Phil Higgins had to face two tough crowds of residents while asking for a funding increase for Winterport Volunteer Ambulance during annual meetings in Winterport and Frankfort.

The department is facing a deep gulf between revenues and expenses that is pushing it to either raise its requests for funding from the two towns it works with or make deep cuts in the amount of service it can provide.

“People want an ambulance service, but they don’t want it on their taxes,” he said.

It is the first time Higgins has asked Winterport for funding in 45 years. Usually the town volunteers to give a certain amount, but this year the department has used nearly all it had in its reserve accounts. Payroll is the largest expense for an ambulance service, and there are fewer volunteers than ever before, he said.

The department collected slightly less revenue to cover its payroll in 2019, with a payroll of $191,437 and revenue of $184,553. But other expenses like supplies and equipment maintenance added to the financial toll to the tune of $73,847.

In Belfast, records show the city had in excess of $1 million worth of unpaid ambulance bills over eight of the past 10 years. City Treasurer Theresa Butler said it was a result of insurance companies' dropping coverage of ambulance service costs.

Fixing reimbursement rates

Maine Ambulance Association Executive Director Jay Bradshaw, who was also the state’s Emergency Medical Services director for 20 years, said he has been working in the emergency services field for over 40 years and it has always been underfunded.

But he said now it is getting to a critical level where rural communities are losing essential coverage. It costs more to provide EMS services to rural communities than urban communities. The need for expensive equipment and service is the same in both areas, but the rural EMS call volume is less, so revenues are lower.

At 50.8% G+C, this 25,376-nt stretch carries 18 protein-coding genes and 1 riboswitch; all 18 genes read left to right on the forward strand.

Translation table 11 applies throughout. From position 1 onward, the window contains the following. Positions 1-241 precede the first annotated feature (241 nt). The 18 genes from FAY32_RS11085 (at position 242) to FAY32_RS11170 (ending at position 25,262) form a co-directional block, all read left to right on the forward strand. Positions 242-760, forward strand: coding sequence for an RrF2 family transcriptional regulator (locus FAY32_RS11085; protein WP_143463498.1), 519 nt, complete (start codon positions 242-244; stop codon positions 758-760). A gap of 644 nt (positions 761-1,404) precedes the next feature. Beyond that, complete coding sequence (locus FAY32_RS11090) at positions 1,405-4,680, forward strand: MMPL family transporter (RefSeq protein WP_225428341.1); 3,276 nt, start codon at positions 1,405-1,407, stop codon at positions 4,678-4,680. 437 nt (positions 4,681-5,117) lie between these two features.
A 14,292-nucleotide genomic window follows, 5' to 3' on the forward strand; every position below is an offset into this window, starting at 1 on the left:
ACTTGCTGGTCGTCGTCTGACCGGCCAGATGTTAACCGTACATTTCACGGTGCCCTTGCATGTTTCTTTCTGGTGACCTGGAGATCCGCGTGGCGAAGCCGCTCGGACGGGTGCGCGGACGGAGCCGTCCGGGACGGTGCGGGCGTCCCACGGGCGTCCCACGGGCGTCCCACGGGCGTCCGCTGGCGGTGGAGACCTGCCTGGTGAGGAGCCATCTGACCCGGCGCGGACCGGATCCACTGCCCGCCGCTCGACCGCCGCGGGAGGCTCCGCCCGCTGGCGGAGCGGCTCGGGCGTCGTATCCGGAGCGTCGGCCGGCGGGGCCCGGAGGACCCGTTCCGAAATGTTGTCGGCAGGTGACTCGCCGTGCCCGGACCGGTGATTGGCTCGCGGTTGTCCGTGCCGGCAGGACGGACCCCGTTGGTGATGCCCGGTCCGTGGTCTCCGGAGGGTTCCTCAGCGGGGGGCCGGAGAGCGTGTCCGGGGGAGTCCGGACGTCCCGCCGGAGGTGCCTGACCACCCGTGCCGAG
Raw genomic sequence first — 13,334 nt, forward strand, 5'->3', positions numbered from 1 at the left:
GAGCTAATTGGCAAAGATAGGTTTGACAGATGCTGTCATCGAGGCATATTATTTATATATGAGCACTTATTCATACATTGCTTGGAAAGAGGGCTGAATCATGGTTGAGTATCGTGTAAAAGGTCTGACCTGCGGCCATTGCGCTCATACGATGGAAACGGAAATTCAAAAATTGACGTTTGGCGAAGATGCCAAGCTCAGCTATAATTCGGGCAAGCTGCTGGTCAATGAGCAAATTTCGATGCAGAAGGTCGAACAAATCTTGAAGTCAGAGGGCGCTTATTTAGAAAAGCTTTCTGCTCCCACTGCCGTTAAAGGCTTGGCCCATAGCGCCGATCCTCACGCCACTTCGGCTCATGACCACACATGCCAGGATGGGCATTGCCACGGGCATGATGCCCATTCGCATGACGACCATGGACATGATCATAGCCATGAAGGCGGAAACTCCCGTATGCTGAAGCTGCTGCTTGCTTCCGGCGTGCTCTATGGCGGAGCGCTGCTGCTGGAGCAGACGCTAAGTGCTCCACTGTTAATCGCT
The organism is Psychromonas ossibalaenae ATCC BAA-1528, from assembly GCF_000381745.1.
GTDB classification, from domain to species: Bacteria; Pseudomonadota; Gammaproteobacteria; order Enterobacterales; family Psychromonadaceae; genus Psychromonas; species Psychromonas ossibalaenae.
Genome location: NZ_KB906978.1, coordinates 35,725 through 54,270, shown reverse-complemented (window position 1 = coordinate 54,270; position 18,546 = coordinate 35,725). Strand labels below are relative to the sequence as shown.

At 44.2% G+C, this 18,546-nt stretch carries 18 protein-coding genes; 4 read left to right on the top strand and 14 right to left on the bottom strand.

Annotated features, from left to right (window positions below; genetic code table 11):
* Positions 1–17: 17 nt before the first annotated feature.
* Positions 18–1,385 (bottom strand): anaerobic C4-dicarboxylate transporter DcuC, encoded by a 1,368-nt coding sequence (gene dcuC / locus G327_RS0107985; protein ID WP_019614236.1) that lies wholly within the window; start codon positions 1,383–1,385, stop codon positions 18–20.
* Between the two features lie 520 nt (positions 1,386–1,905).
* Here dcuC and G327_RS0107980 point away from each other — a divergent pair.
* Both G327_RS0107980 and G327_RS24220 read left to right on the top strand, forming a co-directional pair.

Nonetheless, Bradshaw said, EMS service is just as important in rural communities and they need coverage also. Rural departments also tend to be less knowledgeable about insurance billing and do not have revenue for accounting services, as do many urban departments.

There are 272 EMS departments in Maine; 165 of those offer transporting service, according to Bradshaw. And 75% of all EMS departments respond to fewer than 600 calls per year, which is the considered the dividing line between low- and high-volume departments.

He said rural departments have a low revenue stream, which means fewer EMTs, which results in a strain on services. It is a cycle that all ties back to finances.

“There is not a big enough pie to buy the ambulance, to buy the stretcher, to buy the cardiac monitor, to put in the diesel fuel and pay people what they really should receive for the services they provide,” Bradshaw said.

The EMS industry is constantly competing with hospitals for state and federal funding, he said, and usually the hospitals win, because they are viewed as more of a necessity. But they depend on each other in many ways and should be funded as two separate entities.

Maine Ambulance Association worked closely with the state last year to increase funding for MaineCare, which used to reimburse departments at a lower rate than Medicare, he said.

At the beginning of this year the MaineCare reimbursement rate was increased from paying departments 65% of what Medicare reimburses to 100%, according to Bradshaw. Most private insurance companies that still cover ambulance costs have started using Medicare’s reimbursement model.